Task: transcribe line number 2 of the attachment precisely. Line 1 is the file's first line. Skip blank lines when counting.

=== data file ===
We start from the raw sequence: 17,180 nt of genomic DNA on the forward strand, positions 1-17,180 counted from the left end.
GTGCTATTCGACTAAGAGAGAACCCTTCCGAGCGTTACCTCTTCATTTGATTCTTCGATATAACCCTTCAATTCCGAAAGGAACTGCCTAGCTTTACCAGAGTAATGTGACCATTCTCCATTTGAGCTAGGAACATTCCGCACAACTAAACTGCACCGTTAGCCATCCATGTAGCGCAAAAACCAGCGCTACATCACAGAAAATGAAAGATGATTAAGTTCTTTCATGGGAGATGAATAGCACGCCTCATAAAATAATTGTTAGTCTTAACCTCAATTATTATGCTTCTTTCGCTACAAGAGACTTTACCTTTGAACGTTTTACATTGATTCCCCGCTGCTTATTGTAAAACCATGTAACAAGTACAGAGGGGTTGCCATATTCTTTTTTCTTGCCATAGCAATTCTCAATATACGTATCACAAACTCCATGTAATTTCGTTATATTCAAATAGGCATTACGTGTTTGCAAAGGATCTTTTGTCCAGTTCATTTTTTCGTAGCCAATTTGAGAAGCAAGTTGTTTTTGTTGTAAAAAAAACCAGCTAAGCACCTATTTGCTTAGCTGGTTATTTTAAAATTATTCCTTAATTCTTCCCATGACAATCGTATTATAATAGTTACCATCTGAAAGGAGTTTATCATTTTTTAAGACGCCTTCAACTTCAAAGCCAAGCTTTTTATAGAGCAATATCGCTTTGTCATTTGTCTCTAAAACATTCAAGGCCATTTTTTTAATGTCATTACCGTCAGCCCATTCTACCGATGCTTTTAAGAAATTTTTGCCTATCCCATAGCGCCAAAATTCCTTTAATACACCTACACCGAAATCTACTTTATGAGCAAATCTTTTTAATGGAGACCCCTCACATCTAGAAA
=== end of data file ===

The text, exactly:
GTGCTATTCGACTAAGAGAGAACCCTTCCGAGCGTTACCTCTTCATTTGATTCTTCGATATAACCCTTCAATTCCGAAAGGAACTGCCTAGCTTTACCAGAGTAATGTGACCATTCTCCATTTGAGCTAGGAACATTCCGCACAACTAAACTGCACCGTTAGCCATCCATGTAGCGCAAAAACCAGCGCTACATCACAGAAAATGAAAGATGATTAAGTTCTTTCATGGGAGATGAATAGCACGCCTCATAAAATAATTGTTAGTCTTAACCTCAATTATTATGCTTCTTTCGCTACAAGAGACTTTACCTTTGAACGTTTTACATTGATTCCCCGCTGCTTATTGTAAAACCATGTAACAAGTACAGAGGGGTTGCCATATTCTTTTTTCTTGCCATAGCAATTCTCAATATACGTATCACAAACTCCATGTAATTTCGTTATATTCAAATAGGCATTACGTGTTTGCAAAGGATCTTTTGTCCAGTTCATTTTTTCGTAGCCAATTTGAGAAGCAAGTTGTTTTTGTTGTAAAAAAAACCAGCTAAGCACCTATTTGCTTAGCTGGTTATTTTAAAATTATTCCTTAATTCTTCCCATGACAATCGTATTATAATAGTTACCATCTGAAAGGAGTTTATCATTTTTTAAGACGCCTTCAACTTCAAAGCCAAGCTTTTTATAGAGCAATATCGCTTTGTCATTTGTCTCTAAAACATTCAAGGCCATTTTTTTAATGTCATTACCGTCAGCCCATTCTACCGATGCTTTTAAGAAATTTTTGCCTATCCCATAGCGCCAAAATTCCTTTAATACACCTACACCGAAATCTACTTTATGAGCAAATCTTTTTAATGGAGACCCCTCACATCTAGAAA